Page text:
How CRISPR Is Changing Cancer Research and Treatment

How CRISPR Is Changing Cancer Research and Treatment

The new tool has taken the research world by storm, markedly shifting the line between possible and impossible. As soon as CRISPR made its way onto the shelves and freezers of labs around the world, cancer researchers jumped at the chance to use it.

“CRISPR is becoming a mainstream methodology used in many cancer biology studies because of the convenience of the technique,” said Jerry Li, M.D., Ph.D., of NCI’s Division of Cancer Biology.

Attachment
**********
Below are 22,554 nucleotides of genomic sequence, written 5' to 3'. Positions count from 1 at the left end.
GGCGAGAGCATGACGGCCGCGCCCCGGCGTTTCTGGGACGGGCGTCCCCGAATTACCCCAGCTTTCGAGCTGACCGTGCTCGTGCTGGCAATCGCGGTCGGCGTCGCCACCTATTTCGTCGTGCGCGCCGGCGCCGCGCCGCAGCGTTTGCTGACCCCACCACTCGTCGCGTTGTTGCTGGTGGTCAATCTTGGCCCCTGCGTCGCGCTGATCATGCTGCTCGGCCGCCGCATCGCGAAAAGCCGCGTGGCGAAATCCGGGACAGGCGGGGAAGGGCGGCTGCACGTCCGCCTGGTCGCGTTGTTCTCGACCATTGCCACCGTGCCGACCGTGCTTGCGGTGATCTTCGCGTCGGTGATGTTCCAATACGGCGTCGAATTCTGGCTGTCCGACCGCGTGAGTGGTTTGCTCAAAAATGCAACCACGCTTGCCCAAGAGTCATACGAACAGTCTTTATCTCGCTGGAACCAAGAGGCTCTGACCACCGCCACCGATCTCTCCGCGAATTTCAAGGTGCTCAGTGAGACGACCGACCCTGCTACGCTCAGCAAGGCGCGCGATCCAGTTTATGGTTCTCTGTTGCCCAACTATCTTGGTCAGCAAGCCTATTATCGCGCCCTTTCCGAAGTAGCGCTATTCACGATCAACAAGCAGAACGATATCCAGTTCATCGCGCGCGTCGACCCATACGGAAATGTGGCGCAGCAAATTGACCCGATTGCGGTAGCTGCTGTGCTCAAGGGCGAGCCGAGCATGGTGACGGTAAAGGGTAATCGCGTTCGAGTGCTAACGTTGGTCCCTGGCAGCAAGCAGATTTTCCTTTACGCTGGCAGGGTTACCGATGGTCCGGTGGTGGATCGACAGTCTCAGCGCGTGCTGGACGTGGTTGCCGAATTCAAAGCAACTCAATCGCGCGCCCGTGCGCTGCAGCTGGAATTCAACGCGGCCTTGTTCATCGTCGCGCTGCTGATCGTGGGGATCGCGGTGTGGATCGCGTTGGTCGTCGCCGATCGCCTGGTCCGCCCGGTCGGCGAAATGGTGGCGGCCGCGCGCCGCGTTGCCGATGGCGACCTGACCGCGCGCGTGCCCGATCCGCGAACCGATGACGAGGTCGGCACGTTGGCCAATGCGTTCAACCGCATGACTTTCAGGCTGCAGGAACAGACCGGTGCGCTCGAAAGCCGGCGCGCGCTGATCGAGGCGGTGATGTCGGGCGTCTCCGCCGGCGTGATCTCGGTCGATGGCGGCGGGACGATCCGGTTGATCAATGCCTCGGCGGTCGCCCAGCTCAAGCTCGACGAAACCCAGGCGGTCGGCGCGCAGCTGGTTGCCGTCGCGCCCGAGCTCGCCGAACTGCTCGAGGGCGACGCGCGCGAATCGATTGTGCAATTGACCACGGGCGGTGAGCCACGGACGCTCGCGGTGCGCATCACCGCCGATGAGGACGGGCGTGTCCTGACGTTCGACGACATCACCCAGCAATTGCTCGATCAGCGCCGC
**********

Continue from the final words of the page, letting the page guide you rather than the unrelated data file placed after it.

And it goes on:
Now CRISPR is moving out of lab dishes and into trials of people with cancer. In a small study, for example, researchers tested a cancer treatment involving immune cells that were CRISPR-edited to better hunt down and attack cancer.

Despite all the excitement, scientists have been proceeding cautiously, feeling out the tool’s strengths and pitfalls, setting best practices, and debating the social and ethical consequences of gene editing in humans.

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